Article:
In 10 years I've moved from Canon "acceptable", "ya, that's pretty OK" sharpness to Sony "oh my ever loving gawd!" levels of sharpness.

When is "enough" enough?  I've been wrangling over the added cost of moving up the Food Chain a bit to acquire a 42mpixel Sony A7R2.  The additional pixels could make life better, right?  More, better, happiness.  Stay with the "in crowd" to maximize flexibility and overall image quality.  Perhaps rather shallow justifications for buying more camera equipment.

In similar time, or should I say "just in time", I stumbled across an interesting video where a guy makes rather large pleasing prints from an old 10mpixel Leica M8.  It immediately reminded me that perhaps I hadn't fully explored careful up-sizing processes.  

Between Stephen Sharf's process notes and seeing this video I then felt I might even save a few Louis d'Or or Pistoles by staying with a lower cost but still (hopefully) viable 24mpixel sensor'd solution.  For the price of one used Sony A7R2 (around 1100USD) I could have three used Sony A7 (around 400USD each).

Borrowing from 14 years ago to consider the idea of making 42mpixel sized prints by careful up-sizing 24mpixel image might prove "interesting."  Stephen Sharf  started with a 4mpixel (2464 x 1648 pixels) Canon 1D image and ended up with a 6840pixel x 4680pixel print file that looked, by all accounts, to be wonderful at 13x19 inches.


1. Each image is sharpened upon import into Photoshop using the Photokit Sharpener "Capture Sharpen" macro to recover detail lost by the sensor (effectively infinite number of photons, finite number of pixels).

2. Each image is then upressed using Bicubic Smoother in PS to give the pixel dimensions at 360 ppi.

3. The image is then sharpened for printing using Photokit Sharpener using the Inkjet, 360 dpi, Glossy sharpening macro.

4. The image is then exported to ImagePrint, a RIP, and printed on Stephen's old warhorse Epson 2400 using the appropriate color profile and ImagePrint to drive the printer.

5. The photo is then printed on InkJet Art Microceramic Lustre..."

Looking at my up-sizing process I thought about improvements I might make.  For the first sharpening step I could use RawTherapee's "Capture Sharpen" in place of the Gimp's various "smart sharpen" operators.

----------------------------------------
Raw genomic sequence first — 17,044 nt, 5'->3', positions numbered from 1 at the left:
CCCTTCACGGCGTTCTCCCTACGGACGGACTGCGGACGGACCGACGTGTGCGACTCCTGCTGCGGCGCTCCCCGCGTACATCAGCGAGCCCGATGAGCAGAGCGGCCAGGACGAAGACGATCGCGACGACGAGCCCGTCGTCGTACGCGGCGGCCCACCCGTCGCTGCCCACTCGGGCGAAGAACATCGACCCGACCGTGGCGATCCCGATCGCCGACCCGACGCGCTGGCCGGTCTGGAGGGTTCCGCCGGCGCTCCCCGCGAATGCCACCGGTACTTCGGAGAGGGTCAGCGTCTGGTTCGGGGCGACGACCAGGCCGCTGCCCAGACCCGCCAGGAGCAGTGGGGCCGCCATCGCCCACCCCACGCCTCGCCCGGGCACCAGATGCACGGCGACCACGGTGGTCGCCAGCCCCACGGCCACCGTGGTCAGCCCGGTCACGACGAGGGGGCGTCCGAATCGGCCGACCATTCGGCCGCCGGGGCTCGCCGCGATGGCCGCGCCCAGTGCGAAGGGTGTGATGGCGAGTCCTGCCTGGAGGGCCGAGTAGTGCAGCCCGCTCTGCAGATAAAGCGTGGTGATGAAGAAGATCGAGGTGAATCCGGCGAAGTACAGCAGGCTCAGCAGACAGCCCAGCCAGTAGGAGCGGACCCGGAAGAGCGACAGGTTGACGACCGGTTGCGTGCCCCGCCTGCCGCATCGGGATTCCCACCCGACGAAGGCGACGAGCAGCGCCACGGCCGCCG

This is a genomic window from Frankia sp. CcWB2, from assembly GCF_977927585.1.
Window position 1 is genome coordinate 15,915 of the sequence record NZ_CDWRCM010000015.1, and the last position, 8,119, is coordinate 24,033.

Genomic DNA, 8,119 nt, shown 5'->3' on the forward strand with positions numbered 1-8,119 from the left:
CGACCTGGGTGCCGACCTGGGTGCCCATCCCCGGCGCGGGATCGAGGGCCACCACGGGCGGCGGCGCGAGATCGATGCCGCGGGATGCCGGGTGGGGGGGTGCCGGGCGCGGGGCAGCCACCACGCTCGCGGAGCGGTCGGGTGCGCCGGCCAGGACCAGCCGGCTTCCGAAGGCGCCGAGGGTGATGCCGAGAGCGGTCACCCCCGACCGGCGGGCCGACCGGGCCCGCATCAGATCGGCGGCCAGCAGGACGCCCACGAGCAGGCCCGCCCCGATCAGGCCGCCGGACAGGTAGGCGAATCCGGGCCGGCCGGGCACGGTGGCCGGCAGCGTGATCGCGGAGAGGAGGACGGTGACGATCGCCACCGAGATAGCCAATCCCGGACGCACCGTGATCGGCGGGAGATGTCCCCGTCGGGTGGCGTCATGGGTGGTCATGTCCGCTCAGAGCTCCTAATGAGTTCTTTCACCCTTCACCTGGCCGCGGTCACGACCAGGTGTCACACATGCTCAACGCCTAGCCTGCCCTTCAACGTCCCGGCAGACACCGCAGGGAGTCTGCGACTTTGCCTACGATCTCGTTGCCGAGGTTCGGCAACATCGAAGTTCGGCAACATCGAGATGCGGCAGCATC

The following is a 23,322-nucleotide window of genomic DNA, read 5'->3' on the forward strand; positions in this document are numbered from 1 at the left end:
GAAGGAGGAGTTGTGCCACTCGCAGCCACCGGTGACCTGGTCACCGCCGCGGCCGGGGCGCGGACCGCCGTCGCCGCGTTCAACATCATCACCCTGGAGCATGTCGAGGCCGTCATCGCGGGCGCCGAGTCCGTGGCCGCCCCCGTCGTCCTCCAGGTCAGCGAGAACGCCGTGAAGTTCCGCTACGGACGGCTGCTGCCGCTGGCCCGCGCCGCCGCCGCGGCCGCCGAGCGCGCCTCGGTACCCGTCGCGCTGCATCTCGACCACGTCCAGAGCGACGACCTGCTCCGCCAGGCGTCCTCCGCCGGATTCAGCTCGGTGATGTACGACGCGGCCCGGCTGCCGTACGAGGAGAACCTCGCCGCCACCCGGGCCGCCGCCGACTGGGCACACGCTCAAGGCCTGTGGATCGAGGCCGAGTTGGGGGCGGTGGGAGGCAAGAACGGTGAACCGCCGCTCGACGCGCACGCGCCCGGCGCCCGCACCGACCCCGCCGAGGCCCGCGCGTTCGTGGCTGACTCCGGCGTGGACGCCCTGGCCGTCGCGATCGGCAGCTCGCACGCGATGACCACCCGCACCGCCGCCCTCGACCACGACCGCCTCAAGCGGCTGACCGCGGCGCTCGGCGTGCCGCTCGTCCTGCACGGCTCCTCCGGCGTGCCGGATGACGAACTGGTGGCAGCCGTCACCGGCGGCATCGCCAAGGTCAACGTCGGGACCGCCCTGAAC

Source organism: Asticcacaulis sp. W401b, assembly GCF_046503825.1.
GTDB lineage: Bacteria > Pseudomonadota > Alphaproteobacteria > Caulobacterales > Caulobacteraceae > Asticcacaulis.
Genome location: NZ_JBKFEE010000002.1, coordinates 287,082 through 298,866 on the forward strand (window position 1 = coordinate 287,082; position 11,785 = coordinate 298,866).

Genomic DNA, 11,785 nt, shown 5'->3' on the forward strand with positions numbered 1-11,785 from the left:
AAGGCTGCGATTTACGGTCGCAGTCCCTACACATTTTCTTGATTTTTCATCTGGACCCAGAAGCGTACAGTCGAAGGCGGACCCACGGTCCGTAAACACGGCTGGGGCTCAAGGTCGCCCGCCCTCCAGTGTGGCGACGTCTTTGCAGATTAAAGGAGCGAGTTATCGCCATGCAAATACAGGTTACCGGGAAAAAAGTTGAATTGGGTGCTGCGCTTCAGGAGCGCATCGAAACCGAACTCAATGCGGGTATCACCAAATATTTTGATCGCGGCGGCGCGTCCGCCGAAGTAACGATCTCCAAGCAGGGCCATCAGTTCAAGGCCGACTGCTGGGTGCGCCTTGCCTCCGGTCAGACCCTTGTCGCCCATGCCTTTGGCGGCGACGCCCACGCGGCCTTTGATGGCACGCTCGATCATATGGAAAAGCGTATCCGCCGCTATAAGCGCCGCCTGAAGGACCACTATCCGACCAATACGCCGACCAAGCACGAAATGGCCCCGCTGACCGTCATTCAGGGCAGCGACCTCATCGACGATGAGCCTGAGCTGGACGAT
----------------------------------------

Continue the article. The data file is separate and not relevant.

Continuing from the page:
Second, I could use the Gimp's "NoHalo" up-sizing operator.  This would replace the "Cubic" operator that I had been using, and recently found to be soft compared with "NoHalo".  

Third, I could try various Gimp G'Mic sharpening operators to see if there was something demonstrably better than "UnSharp Mask."  To this end I find I like the G'Mic "Inverse Diffusion" sharpening operator.  I think it's really nice, particularly if I put a sharpened copy of the image in a layer and lower the opacity while observing the effect at 100 to 200 percent viewing sizes.

To test all this I took an image from a recent la traversee de Paris that I'd made using flash fill (three flash units, in fact, to try and keep up with the sun), a Sony A7, and a pretty little Nikon Nikkor 24mm f/2.8 Ai lens.


Renault Alpine ~ la traversee de Paris estivale ~ 2022


Here is what I found.

Rawtherapee Capture Sharen Comparison


Keep in mind, I'm well aware of the fact I'm not adding ANY information to an up-sized file.  All I'm doing is smoothing ("spackeling", if you prefer) the transitions between expanded pixels.  This is, afterall, what Stephen did all those years ago, and he came away with good looking prints.

The comparison begins with the base 6000x4000pixel image unsharpened, followed by "Capture Sharpen" version.  I see a useful improvement in "sharpness."  The effect is rather dramatic, actually.  

The out of focus rendition wasn't much effected, though I did note higher contrast when using "Capture Sharpen" and perhaps a "grainier" feel to the out of focus region when pixel peeping. This would hold true for subsequent process variations, too.

Using the Gimp's "NoHalo" 9000x6000pixel up-sizing operation on an un-"Capture Sharpen"ed image I see overall smoothness in the image.  There is little to no objectionable noise and pixelation seems to be well under control.

Applying G'Mic "sharp" function called "Inverse Diffusion" to the base un-sharpened, up-sized image I see that things still look pretty nice.  Though I don't show it here, this result is "sharper" than using the Gimp's "Cubic" up-sizing operator and the Gimp's USM sharpener that I used in my earlier studies.

Considering the "NoHalo" up-sized "Capture Sharpen"ed image, I do have to say, that looks eminently printable straight away.  Artifacts introduced by up-sizing a "Capture Sharpen"ed image seem fairly well controlled, even though they are more evident than in the un-Capture Sharpened images.  We can see these artifact when "pixel-peeping", but they will be slightly masked in a final print.

The "Inverse Diffusion" sharpen operation applied to a "Capture Sharpen"ed image is simply too much.  Well, to my eyes, at least.  So to tame the overall effect down a bit, I put the "Inverse Diffusion" sharpened image in a layer and set the opacity to 40 percent.  This seemed to be a pretty good balance between too much noise with too many artifacts, and further increases in "sharpness."  Balanced in this way the image really "pops."